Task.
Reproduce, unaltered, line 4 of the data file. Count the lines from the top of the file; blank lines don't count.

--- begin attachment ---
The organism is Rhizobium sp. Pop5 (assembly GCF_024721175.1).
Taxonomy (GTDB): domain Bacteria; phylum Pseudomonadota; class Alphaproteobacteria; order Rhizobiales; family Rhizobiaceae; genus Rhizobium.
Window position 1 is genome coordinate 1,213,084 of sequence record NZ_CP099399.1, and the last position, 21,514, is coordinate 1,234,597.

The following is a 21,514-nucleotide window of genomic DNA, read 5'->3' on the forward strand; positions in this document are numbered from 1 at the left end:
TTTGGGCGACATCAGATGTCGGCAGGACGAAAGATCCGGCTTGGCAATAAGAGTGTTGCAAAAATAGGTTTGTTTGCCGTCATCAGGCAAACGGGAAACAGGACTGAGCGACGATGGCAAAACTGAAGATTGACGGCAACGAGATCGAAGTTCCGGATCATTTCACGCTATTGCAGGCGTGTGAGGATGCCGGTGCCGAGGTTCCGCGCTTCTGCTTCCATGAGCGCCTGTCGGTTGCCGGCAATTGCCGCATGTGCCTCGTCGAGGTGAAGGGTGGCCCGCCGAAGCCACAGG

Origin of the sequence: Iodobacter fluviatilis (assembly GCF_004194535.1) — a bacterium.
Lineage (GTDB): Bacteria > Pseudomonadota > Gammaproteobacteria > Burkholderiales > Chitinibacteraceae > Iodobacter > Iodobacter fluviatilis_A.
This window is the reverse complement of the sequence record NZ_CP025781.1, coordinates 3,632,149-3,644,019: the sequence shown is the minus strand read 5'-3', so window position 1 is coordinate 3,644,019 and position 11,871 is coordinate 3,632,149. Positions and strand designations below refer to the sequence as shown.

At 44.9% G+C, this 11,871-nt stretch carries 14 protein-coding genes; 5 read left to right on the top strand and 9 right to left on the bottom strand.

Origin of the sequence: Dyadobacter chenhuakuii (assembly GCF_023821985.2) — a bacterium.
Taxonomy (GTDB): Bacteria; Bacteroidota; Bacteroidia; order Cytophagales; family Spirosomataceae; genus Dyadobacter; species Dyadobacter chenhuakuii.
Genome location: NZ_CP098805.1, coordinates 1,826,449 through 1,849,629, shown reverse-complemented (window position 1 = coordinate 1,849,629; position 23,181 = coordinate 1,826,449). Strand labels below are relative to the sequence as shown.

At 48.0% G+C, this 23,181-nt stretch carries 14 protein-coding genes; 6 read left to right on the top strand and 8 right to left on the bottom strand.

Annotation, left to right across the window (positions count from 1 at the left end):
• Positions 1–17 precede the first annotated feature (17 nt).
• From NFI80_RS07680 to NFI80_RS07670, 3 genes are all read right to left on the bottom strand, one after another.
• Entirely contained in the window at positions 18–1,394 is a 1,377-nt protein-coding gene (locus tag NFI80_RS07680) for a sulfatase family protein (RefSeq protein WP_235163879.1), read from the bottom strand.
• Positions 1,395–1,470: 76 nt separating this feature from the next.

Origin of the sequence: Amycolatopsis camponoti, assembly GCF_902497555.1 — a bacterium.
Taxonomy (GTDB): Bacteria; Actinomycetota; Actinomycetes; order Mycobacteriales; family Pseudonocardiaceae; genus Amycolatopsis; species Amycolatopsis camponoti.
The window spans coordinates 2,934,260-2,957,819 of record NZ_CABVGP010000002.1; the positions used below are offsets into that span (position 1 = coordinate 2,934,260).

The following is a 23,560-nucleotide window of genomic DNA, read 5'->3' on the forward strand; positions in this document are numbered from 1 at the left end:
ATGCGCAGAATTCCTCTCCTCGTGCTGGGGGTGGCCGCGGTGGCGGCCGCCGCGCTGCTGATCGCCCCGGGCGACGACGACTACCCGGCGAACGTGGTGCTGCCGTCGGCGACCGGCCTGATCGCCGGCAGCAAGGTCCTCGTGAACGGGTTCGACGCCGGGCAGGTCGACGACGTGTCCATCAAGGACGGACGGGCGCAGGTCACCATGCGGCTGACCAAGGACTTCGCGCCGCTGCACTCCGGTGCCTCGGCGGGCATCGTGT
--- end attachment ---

The following is a 21,514-nucleotide window of genomic DNA, read 5'->3' on the forward strand; positions in this document are numbered from 1 at the left end: